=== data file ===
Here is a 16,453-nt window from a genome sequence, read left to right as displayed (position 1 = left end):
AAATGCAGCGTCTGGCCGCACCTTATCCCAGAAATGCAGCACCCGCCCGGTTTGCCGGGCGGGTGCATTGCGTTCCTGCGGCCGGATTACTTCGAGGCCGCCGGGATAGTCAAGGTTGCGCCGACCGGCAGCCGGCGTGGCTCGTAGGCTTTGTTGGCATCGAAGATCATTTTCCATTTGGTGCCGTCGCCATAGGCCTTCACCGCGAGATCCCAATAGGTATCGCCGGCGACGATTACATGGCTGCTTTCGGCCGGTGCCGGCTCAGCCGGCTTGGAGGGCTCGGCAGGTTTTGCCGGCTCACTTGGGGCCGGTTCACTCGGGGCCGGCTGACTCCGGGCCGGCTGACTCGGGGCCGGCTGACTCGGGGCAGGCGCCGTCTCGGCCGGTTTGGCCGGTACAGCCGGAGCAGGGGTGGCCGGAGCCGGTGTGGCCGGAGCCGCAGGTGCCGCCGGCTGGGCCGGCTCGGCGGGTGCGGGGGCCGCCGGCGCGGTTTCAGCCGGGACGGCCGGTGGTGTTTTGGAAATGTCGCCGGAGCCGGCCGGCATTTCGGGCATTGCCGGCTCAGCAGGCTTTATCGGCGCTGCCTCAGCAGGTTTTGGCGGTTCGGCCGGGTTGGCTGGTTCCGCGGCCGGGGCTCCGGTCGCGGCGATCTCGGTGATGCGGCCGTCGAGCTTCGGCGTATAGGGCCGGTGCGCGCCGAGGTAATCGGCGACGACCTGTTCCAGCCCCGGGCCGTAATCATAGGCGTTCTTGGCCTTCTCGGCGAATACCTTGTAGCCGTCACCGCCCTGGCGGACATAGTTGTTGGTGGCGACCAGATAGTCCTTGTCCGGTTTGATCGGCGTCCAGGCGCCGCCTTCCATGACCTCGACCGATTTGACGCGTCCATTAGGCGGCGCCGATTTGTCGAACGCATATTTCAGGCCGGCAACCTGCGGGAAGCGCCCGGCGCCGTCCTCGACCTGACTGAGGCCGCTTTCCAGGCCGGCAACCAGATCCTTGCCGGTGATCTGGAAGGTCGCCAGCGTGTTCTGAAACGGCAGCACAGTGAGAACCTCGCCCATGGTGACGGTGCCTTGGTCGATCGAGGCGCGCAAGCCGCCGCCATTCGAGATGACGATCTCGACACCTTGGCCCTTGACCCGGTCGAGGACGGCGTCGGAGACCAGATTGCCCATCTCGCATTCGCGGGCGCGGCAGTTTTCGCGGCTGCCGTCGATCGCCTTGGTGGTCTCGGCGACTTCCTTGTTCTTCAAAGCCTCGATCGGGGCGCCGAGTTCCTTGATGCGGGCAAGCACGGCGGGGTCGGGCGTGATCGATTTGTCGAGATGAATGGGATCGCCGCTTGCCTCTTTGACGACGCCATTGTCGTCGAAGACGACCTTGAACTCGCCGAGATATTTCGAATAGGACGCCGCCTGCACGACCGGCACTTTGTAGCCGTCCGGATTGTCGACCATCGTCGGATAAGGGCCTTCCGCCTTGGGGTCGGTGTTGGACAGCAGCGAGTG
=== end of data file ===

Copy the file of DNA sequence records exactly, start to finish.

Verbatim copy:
Here is a 16,453-nt window from a genome sequence, read left to right as displayed (position 1 = left end):
AAATGCAGCGTCTGGCCGCACCTTATCCCAGAAATGCAGCACCCGCCCGGTTTGCCGGGCGGGTGCATTGCGTTCCTGCGGCCGGATTACTTCGAGGCCGCCGGGATAGTCAAGGTTGCGCCGACCGGCAGCCGGCGTGGCTCGTAGGCTTTGTTGGCATCGAAGATCATTTTCCATTTGGTGCCGTCGCCATAGGCCTTCACCGCGAGATCCCAATAGGTATCGCCGGCGACGATTACATGGCTGCTTTCGGCCGGTGCCGGCTCAGCCGGCTTGGAGGGCTCGGCAGGTTTTGCCGGCTCACTTGGGGCCGGTTCACTCGGGGCCGGCTGACTCCGGGCCGGCTGACTCGGGGCCGGCTGACTCGGGGCAGGCGCCGTCTCGGCCGGTTTGGCCGGTACAGCCGGAGCAGGGGTGGCCGGAGCCGGTGTGGCCGGAGCCGCAGGTGCCGCCGGCTGGGCCGGCTCGGCGGGTGCGGGGGCCGCCGGCGCGGTTTCAGCCGGGACGGCCGGTGGTGTTTTGGAAATGTCGCCGGAGCCGGCCGGCATTTCGGGCATTGCCGGCTCAGCAGGCTTTATCGGCGCTGCCTCAGCAGGTTTTGGCGGTTCGGCCGGGTTGGCTGGTTCCGCGGCCGGGGCTCCGGTCGCGGCGATCTCGGTGATGCGGCCGTCGAGCTTCGGCGTATAGGGCCGGTGCGCGCCGAGGTAATCGGCGACGACCTGTTCCAGCCCCGGGCCGTAATCATAGGCGTTCTTGGCCTTCTCGGCGAATACCTTGTAGCCGTCACCGCCCTGGCGGACATAGTTGTTGGTGGCGACCAGATAGTCCTTGTCCGGTTTGATCGGCGTCCAGGCGCCGCCTTCCATGACCTCGACCGATTTGACGCGTCCATTAGGCGGCGCCGATTTGTCGAACGCATATTTCAGGCCGGCAACCTGCGGGAAGCGCCCGGCGCCGTCCTCGACCTGACTGAGGCCGCTTTCCAGGCCGGCAACCAGATCCTTGCCGGTGATCTGGAAGGTCGCCAGCGTGTTCTGAAACGGCAGCACAGTGAGAACCTCGCCCATGGTGACGGTGCCTTGGTCGATCGAGGCGCGCAAGCCGCCGCCATTCGAGATGACGATCTCGACACCTTGGCCCTTGACCCGGTCGAGGACGGCGTCGGAGACCAGATTGCCCATCTCGCATTCGCGGGCGCGGCAGTTTTCGCGGCTGCCGTCGATCGCCTTGGTGGTCTCGGCGACTTCCTTGTTCTTCAAAGCCTCGATCGGGGCGCCGAGTTCCTTGATGCGGGCAAGCACGGCGGGGTCGGGCGTGATCGATTTGTCGAGATGAATGGGATCGCCGCTTGCCTCTTTGACGACGCCATTGTCGTCGAAGACGACCTTGAACTCGCCGAGATATTTCGAATAGGACGCCGCCTGCACGACCGGCACTTTGTAGCCGTCCGGATTGTCGACCATCGTCGGATAAGGGCCTTCCGCCTTGGGGTCGGTGTTGGACAGCAGCGAGTG